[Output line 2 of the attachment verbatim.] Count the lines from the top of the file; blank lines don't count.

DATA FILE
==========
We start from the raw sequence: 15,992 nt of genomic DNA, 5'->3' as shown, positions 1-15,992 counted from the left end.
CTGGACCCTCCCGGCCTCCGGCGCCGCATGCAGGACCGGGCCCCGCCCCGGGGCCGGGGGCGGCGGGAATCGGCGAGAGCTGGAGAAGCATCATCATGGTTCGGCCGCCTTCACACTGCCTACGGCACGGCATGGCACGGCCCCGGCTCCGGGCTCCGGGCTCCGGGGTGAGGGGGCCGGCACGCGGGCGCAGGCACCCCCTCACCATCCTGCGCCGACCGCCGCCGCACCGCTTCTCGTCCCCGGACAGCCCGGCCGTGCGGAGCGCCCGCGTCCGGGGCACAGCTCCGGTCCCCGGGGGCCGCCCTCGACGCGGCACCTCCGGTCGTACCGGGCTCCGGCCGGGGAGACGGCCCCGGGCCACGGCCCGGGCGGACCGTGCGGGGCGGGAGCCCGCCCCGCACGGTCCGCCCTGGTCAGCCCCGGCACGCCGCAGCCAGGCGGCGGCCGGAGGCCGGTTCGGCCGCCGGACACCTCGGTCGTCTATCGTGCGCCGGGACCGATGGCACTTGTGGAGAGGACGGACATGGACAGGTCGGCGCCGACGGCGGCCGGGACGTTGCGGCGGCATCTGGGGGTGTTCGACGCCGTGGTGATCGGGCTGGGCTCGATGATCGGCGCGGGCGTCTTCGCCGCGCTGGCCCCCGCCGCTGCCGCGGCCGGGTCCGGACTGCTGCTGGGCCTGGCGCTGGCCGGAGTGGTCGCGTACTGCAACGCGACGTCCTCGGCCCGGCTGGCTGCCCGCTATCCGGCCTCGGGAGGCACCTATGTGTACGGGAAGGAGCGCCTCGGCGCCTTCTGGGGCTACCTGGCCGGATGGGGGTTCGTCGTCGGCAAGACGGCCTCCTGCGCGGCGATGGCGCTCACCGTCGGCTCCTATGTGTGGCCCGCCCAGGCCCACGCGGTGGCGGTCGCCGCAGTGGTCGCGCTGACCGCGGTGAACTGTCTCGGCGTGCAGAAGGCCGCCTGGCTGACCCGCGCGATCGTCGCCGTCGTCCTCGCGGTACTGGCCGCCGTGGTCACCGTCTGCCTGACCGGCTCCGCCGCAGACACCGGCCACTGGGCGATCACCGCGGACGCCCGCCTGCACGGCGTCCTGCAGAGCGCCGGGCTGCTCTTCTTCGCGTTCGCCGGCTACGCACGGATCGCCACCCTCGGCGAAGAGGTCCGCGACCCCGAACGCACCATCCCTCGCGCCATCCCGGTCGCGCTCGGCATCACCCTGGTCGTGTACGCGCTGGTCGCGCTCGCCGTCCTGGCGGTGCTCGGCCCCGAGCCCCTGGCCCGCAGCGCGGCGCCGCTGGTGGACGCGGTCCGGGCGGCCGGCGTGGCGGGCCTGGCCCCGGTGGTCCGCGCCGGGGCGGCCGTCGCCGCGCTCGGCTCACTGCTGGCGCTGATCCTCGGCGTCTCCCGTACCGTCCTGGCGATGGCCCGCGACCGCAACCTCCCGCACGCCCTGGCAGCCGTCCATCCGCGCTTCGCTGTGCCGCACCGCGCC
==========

CTGGACCCTCCCGGCCTCCGGCGCCGCATGCAGGACCGGGCCCCGCCCCGGGGCCGGGGGCGGCGGGAATCGGCGAGAGCTGGAGAAGCATCATCATGGTTCGGCCGCCTTCACACTGCCTACGGCACGGCATGGCACGGCCCCGGCTCCGGGCTCCGGGCTCCGGGGTGAGGGGGCCGGCACGCGGGCGCAGGCACCCCCTCACCATCCTGCGCCGACCGCCGCCGCACCGCTTCTCGTCCCCGGACAGCCCGGCCGTGCGGAGCGCCCGCGTCCGGGGCACAGCTCCGGTCCCCGGGGGCCGCCCTCGACGCGGCACCTCCGGTCGTACCGGGCTCCGGCCGGGGAGACGGCCCCGGGCCACGGCCCGGGCGGACCGTGCGGGGCGGGAGCCCGCCCCGCACGGTCCGCCCTGGTCAGCCCCGGCACGCCGCAGCCAGGCGGCGGCCGGAGGCCGGTTCGGCCGCCGGACACCTCGGTCGTCTATCGTGCGCCGGGACCGATGGCACTTGTGGAGAGGACGGACATGGACAGGTCGGCGCCGACGGCGGCCGGGACGTTGCGGCGGCATCTGGGGGTGTTCGACGCCGTGGTGATCGGGCTGGGCTCGATGATCGGCGCGGGCGTCTTCGCCGCGCTGGCCCCCGCCGCTGCCGCGGCCGGGTCCGGACTGCTGCTGGGCCTGGCGCTGGCCGGAGTGGTCGCGTACTGCAACGCGACGTCCTCGGCCCGGCTGGCTGCCCGCTATCCGGCCTCGGGAGGCACCTATGTGTACGGGAAGGAGCGCCTCGGCGCCTTCTGGGGCTACCTGGCCGGATGGGGGTTCGTCGTCGGCAAGACGGCCTCCTGCGCGGCGATGGCGCTCACCGTCGGCTCCTATGTGTGGCCCGCCCAGGCCCACGCGGTGGCGGTCGCCGCAGTGGTCGCGCTGACCGCGGTGAACTGTCTCGGCGTGCAGAAGGCCGCCTGGCTGACCCGCGCGATCGTCGCCGTCGTCCTCGCGGTACTGGCCGCCGTGGTCACCGTCTGCCTGACCGGCTCCGCCGCAGACACCGGCCACTGGGCGATCACCGCGGACGCCCGCCTGCACGGCGTCCTGCAGAGCGCCGGGCTGCTCTTCTTCGCGTTCGCCGGCTACGCACGGATCGCCACCCTCGGCGAAGAGGTCCGCGACCCCGAACGCACCATCCCTCGCGCCATCCCGGTCGCGCTCGGCATCACCCTGGTCGTGTACGCGCTGGTCGCGCTCGCCGTCCTGGCGGTGCTCGGCCCCGAGCCCCTGGCCCGCAGCGCGGCGCCGCTGGTGGACGCGGTCCGGGCGGCCGGCGTGGCGGGCCTGGCCCCGGTGGTCCGCGCCGGGGCGGCCGTCGCCGCGCTCGGCTCACTGCTGGCGCTGATCCTCGGCGTCTCCCGTACCGTCCTGGCGATGGCCCGCGACCGCAACCTCCCGCACGCCCTGGCAGCCGTCCATCCGCGCTTCGCTGTGCCGCACCGCGCC